Construction of fifty wind turbines, with a hight of more than 200 meters, in the peat area of the Dutch region of Drenthe threaten to damage the LOFAR radio telescope of the Astron which consists of 20,000 small antennas. The antenna field of Lofar in and around Exloo will be disturbed by the wind farm. That means that 53 station cluster stations spread throughout Europe, will be barely usable. That says director Marco de Vos of Astron, the astronomical institute in Dwingeloo.
LOFAR is a unique ICT project was born from the ambition of Dutch astronomers to observe the beginning of our universe. LOFAR stands for Low Frequency Array” and is a radio telescope that is a hundred times more sensitive than normal radio telescopes. The small antennas are distributed over an area with a diameter of 100 kilometers in the Netherlands and coupled to a supercomputer via an extensive fiber-optic network. In addition, stations with antennas built in Germany, Great Britain, Ireland (construction / contract), Poland, France and Sweden and connected to the Dutch network. That would achieve LOFAR to have a 15x higher picture sharpness.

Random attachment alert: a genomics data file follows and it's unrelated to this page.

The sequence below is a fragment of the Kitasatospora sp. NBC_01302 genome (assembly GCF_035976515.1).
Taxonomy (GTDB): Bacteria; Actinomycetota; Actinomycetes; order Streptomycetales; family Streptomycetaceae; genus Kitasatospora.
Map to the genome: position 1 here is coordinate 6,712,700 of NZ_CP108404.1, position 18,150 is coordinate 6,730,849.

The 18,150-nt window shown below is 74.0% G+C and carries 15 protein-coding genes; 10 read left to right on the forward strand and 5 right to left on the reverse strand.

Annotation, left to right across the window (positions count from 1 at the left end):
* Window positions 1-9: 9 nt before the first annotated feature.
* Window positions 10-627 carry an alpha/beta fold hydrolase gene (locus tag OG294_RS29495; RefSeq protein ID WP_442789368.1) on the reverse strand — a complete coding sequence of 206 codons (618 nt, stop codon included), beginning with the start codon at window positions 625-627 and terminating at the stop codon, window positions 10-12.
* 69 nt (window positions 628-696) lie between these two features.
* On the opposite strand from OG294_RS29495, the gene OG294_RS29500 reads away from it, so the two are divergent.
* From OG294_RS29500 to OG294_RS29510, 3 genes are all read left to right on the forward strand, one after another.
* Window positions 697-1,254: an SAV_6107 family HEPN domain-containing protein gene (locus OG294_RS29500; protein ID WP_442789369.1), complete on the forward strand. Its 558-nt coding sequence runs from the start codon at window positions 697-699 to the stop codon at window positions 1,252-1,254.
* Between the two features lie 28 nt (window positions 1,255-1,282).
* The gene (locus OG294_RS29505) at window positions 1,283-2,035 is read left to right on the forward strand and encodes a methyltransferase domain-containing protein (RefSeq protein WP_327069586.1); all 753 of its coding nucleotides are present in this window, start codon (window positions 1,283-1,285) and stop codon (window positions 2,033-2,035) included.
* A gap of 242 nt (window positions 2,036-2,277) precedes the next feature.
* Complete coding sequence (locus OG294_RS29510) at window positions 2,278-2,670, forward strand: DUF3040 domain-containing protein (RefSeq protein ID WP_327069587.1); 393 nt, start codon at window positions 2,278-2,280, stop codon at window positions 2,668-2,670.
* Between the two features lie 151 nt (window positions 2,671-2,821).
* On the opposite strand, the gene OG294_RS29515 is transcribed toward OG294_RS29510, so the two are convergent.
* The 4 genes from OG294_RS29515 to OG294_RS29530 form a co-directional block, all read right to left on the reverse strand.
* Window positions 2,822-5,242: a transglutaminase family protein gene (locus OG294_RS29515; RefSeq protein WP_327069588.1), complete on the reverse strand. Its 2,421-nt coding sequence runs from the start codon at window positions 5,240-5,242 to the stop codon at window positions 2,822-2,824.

Negative effect of turbines is a fact
Lofar fears the arrival of the wind farm and is now losing out some assignments and would not be able to do private space research any more. The organization has feared a long time that wind turbines placed in Drenthe causes trouble, but this could not be ascertained until recently. Astrons own research into the impact of wind turbines on a field antenna in Roodeschool now confirmed the fears. Once vanes of the windmills rise above the horizon, there is a negative echo effect according to the organization.
Millions of Euros down the drain
Director de Vos has already sent his findings to the minister in charge Henk Kamp, but minister Kamp, who is also in charge of energy wants to stick to the windmill plans in the Drenthe peat area. Kamp recognizes that the wind turbines will cause interference, but that such a thing can not be prevented in a small country like the Netherlands. Kamp will try to bring the disturbance to a minimum. The LOFAR project has cost 100 million euros and was largely raised by means of subsidies, the Dutch government and the concerned industry.
Concerned citizens take action
The citizens in the Drenthe peat area are opposed to the wind farm, they rather see wide area’s of solar panels. The action group against the placing of the Wind turbines has written a letter to Lofar / Astron partners worldwide to inform them bout the impending deployment of mega wind turbines that might well mean the end of the LOFAR Telescope. Below the letter that has been send. This letter was also sent to our Dutch parliamentarians.